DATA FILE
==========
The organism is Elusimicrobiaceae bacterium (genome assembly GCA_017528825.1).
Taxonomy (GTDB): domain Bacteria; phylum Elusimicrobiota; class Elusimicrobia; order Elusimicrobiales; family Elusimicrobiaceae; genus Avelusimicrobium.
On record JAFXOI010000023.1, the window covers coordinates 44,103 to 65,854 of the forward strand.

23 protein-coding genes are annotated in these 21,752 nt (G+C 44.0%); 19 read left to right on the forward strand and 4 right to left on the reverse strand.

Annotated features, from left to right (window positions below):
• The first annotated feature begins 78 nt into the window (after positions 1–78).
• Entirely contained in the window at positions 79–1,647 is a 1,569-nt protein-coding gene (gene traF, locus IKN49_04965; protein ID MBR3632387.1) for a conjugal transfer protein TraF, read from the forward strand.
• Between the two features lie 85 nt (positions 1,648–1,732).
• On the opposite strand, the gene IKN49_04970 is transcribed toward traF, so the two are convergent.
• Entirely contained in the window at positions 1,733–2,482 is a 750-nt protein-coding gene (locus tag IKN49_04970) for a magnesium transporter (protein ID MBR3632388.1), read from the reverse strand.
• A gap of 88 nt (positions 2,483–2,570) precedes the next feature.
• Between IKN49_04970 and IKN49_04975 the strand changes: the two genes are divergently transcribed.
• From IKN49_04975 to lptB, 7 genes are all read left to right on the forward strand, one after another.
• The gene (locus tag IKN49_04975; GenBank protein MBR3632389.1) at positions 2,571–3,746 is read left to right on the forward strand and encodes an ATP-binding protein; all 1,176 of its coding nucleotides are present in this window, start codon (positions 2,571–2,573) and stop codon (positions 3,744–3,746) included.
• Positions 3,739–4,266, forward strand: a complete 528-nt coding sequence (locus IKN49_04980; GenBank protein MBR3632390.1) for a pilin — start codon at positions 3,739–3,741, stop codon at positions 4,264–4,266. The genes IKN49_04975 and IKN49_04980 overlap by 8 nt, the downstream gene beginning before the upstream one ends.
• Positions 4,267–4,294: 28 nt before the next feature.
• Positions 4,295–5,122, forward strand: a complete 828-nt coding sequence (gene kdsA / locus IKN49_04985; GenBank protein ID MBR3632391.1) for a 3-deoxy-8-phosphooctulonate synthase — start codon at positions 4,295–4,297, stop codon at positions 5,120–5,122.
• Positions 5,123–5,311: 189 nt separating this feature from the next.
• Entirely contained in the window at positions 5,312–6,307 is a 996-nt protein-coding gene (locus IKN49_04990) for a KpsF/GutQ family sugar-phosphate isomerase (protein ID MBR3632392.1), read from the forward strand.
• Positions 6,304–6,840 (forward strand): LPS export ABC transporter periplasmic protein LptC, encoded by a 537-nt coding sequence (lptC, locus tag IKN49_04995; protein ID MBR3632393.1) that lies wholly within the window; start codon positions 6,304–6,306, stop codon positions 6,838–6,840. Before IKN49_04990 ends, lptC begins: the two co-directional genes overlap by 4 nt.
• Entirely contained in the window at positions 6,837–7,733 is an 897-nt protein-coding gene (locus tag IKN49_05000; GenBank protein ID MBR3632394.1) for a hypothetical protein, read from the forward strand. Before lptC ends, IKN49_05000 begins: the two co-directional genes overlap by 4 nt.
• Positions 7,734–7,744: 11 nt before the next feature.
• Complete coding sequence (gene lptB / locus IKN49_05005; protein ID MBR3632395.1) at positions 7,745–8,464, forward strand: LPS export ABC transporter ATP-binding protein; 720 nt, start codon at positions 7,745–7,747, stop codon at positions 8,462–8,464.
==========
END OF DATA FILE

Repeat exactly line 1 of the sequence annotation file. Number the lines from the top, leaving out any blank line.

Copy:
The organism is Elusimicrobiaceae bacterium (genome assembly GCA_017528825.1).